Mass Spectroscopy

One of the ways scientists can help identify an unknown sample is to use mass spectroscopy. As its name implies, the mass spectrometer is useful in identifying the mass and mass fragments of the sample. The masses can then be compared to a database of known compounds to try and identify the sample.

How it Works

When the sample is placed into a mass spectrometer it is bombarded by a high energy stream of electrons. The electrons break the sample into smaller fragments. Many of the fragments have a positive charge due to the loss of an electron during bombardment. The fragments are then passed through a magnetic field where they are separated (positive fragments from neutral fragments). The positive fragments are the only ones affected by the magnetic field and therefore are the only ones measured. The results are then graphed and used for comparison.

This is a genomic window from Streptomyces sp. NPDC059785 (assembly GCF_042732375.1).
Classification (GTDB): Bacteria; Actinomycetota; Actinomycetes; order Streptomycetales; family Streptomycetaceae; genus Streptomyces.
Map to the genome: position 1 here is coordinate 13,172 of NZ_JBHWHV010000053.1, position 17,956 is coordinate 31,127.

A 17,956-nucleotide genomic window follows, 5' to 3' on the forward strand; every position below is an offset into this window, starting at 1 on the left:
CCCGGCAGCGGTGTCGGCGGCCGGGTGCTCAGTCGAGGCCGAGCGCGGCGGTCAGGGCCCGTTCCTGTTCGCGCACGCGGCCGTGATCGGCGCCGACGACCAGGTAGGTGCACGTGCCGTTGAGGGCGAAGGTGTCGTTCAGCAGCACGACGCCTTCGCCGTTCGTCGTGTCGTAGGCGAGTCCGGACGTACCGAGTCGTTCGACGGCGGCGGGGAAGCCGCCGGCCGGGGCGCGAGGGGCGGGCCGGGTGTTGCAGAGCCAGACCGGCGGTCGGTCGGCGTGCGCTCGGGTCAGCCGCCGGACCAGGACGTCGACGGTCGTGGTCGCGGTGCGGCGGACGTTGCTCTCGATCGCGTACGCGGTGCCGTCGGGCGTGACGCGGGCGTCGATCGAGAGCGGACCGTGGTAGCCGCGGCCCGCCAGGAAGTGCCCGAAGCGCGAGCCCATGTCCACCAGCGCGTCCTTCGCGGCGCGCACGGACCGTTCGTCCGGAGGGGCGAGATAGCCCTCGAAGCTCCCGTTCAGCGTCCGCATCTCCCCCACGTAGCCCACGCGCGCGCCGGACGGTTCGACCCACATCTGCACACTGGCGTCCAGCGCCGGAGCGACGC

Example of Graphed Results

Related Links:

Organic Chemistry
Physical Properties of Alkanes
Physical Properties of Alkenes

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